In other words, (modern) liberal regimes (usually) go out of their way to say, “Nothing to fear here, just one big happy melting pot.” But have all those liberal governments really reduced the amount of fear that seems to permeate diverse societies or merely repressed it, just kinda, you know, swept it under the old psychological rug, so to say? After all, Americans today remain pretty on-edge when it comes to government power even though the whole point of our political system is to keep government power in check; when it comes to your fellow citizens, well, our political system barely says anything about keeping all those…other people in line and out of your way. In fact, what most people know (maybe even “fear”) about those other people is that they are free, free to move to your town, free to enter the labor market, free to vote and run for office, free to do what they want in ways that might involve you. So if we get that worked up over a government explicitly designed to alleviate our fears about it, how do you suppose we’ll tend to react to being surrounded by a bunch of people we inherently don’t trust in a society that often does little to alleviate our distrust of others?
Hobbes’ state of nature isn’t a real place. It’s more like a thought experiment, one that captures the psychological state of liberal societies. (Hobbes notes even under the rule of law, people still lock up their possessions, implying fear is not merely a characteristic of lawless places.) So in that spirit, I’ve got a thought experiment for you. Let’s say somewhere in this world there is a country, and the features of this country are as follows:
People from every corner of the world—from every race, ethnicity, religion, nationality—come to live in this country.
Its form of government is limited democracy, so that a.) The government does not interfere much in the daily lives of the people, thus providing a minimal amount of order just a few degrees removed from a state of nature; and b.) The diverse group of people who populate the country are free to choose their leaders via open political competition.
Its economic system is based on the principles of competitive laissez-faire capitalism, so that people are free to succeed or fail in the free market as they try to provide for themselves and their families without much by way of government regulation to keep people from being exploited in the marketplace or a social safety net that might catch those who fall on hard times.
The people of the country are allowed to move as much as they like within this nation. This is often described as a “safety valve” as it allows people to start over in a new place if things don’t work out somewhere else, but it also often means leaving behind family, friends, and places they’ve grown familiar with. In the early days, people were encouraged to move into the undeveloped interior regions of the country, areas filled with all kinds of economic opportunities yet populated by indigenous people who resisted encroachment onto this territory. Also, these regions lacked legal authority; it would need to be established (and eventually romanticized.)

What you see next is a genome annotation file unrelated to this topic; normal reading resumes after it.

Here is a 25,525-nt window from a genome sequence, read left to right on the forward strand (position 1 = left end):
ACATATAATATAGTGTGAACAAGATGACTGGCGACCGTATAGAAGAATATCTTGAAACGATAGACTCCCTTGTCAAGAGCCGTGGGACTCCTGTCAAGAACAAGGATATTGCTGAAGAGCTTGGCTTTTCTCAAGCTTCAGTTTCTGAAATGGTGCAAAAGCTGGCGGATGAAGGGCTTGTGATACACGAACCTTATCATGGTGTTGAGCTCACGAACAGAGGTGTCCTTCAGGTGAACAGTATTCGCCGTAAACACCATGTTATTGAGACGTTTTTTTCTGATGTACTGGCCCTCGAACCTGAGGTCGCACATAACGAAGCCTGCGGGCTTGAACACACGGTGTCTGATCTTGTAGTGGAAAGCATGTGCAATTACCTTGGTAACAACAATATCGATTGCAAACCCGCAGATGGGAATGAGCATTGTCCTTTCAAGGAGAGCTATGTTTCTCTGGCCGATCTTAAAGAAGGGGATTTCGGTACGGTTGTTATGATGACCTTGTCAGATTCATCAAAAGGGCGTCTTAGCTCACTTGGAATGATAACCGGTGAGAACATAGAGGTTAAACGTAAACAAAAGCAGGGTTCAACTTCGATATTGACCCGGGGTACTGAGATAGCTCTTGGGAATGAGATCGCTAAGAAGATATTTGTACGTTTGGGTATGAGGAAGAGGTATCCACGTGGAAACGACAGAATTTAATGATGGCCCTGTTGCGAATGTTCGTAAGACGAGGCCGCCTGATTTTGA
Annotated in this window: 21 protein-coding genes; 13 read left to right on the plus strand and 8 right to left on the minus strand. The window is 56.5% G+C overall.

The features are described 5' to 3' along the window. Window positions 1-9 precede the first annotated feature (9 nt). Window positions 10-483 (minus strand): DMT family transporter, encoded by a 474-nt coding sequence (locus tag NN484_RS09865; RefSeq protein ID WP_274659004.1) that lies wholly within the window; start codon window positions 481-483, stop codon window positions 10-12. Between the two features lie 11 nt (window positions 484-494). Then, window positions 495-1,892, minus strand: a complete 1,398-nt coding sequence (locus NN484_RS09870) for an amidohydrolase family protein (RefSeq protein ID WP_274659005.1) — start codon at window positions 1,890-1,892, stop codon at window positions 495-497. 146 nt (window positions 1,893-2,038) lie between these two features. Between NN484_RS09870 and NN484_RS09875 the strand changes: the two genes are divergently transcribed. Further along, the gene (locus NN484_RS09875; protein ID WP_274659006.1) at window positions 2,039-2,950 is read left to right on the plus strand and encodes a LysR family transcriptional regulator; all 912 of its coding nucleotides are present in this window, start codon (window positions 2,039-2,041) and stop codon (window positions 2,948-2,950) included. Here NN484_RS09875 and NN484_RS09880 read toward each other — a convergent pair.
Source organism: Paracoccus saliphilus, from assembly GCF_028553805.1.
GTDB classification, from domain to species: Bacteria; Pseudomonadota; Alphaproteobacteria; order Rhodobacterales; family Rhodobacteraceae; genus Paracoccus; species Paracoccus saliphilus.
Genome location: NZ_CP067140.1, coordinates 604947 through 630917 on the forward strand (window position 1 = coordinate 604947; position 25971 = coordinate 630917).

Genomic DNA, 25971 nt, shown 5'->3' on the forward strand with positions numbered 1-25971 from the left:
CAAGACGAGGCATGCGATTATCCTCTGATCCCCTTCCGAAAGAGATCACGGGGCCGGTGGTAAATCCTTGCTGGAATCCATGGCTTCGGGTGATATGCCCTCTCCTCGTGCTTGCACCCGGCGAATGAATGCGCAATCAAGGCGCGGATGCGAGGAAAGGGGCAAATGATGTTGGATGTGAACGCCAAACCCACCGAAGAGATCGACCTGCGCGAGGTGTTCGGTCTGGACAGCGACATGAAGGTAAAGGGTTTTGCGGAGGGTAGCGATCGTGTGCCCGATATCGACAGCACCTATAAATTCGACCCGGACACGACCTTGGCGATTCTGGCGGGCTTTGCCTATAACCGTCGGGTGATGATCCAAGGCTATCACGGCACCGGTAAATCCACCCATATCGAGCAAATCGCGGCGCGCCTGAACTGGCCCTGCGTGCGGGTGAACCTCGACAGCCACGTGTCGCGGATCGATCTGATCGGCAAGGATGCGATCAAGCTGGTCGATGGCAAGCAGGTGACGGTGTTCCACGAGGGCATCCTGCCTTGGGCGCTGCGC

The people of this country are free to believe whatever they want, reinvent themselves, and develop the land as they see fit. In fact, it seems everything about this place changes a lot. It’s hard to know what to expect from it. Nothing ever seems too permanent or predictable.
So this last one is a weird one, but as it turns out, some of the people who moved here didn’t actually “move” here. They were brought here. Against their will. And they were sold to other people who claimed them as property. And because owning other people contradicted the whole “freedom” thing this country was built on, the people who ran the country had to come up with degrading reasons for why these particular people could be owned. And because these people didn’t like being owned, they also had to be policed. Like a lot. But then after a few hundred years, the people who ran the country made it so these people couldn’t be owned anymore, but they still allowed these people to be oppressed and overpoliced, which was something a lot of people were fine with because all those reasons they invented to justify owning other human beings post-facto became the reasons pre-facto to oppress and police them. But then the country’s rulers made it so these people couldn’t be oppressed anymore, which is great and fixed everything, you can just go back and cross out all those references to being owned and being oppressed, we’re past that now, all those problems have just gone away (right?).
So based on this little thought experiment, I’ve got two questions for you:
Do you think most people who live in this country are predisposed to feeling a.) Calm; or b.) Anxious?
Is this the sort of country that should be inundated with guns?
After a mass shooting like the one that occurred in Buffalo last Saturday, public debate inevitably turns to matters of gun control. That’s fine because the prevalence of guns in American society is a major problem. But in a lot of ways, that debate misses the bigger problem, one that guns are actually a symptom of: That many Americans are racked with a Hobbesian state of fear, particularly fear of one another. Address that problem and we may end up addressing the problem of guns in the United States.
So how can we make America a less fearful place? It may be that fear/anxiousness is a feature inherent to liberal political systems. We could try to formulate a better political system, but (administrative details aside) no one’s been able to improve on the liberal model. That means we have to try to tweak it to make it better.